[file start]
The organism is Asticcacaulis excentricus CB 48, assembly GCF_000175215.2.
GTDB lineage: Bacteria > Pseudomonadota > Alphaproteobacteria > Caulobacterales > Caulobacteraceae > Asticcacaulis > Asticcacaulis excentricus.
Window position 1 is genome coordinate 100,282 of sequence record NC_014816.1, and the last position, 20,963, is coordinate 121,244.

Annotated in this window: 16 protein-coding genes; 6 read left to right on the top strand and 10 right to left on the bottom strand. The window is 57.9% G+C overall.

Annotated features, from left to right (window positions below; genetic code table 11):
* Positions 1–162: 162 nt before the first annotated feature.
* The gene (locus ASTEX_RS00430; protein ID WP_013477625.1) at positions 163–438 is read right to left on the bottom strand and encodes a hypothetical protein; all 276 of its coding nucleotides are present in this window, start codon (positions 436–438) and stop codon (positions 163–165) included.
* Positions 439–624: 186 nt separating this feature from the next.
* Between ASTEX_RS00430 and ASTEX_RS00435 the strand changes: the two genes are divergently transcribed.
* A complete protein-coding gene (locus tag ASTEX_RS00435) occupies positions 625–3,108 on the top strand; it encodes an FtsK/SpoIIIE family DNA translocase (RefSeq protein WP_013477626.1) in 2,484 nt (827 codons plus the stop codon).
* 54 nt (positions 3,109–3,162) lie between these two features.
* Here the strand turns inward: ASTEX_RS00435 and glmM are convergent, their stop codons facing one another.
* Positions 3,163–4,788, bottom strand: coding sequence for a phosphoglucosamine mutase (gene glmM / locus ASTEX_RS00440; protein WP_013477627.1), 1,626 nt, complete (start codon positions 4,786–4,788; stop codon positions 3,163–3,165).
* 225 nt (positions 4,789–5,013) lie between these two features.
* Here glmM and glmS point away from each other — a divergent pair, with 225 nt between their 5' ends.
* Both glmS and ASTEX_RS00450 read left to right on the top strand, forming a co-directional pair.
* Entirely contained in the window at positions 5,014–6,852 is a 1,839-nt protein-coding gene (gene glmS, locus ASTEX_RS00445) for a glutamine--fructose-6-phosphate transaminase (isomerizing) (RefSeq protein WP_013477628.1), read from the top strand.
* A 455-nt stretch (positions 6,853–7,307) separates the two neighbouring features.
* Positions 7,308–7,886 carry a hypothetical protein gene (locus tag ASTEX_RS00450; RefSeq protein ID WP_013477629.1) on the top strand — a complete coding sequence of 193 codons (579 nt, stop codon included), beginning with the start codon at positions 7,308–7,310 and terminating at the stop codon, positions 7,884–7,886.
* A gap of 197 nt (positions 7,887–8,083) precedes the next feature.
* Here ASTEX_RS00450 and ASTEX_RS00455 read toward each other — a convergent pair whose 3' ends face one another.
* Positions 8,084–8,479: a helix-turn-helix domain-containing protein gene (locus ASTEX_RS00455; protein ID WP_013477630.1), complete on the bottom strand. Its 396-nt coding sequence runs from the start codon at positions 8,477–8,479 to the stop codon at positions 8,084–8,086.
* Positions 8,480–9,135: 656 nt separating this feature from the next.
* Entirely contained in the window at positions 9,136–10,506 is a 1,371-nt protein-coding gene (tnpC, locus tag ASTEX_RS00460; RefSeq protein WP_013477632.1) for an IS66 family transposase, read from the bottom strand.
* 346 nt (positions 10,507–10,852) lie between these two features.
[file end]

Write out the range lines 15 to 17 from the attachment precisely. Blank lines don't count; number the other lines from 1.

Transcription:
* Here glmM and glmS point away from each other — a divergent pair, with 225 nt between their 5' ends.
* Both glmS and ASTEX_RS00450 read left to right on the top strand, forming a co-directional pair.
* Entirely contained in the window at positions 5,014–6,852 is a 1,839-nt protein-coding gene (gene glmS, locus ASTEX_RS00445) for a glutamine--fructose-6-phosphate transaminase (isomerizing) (RefSeq protein WP_013477628.1), read from the top strand.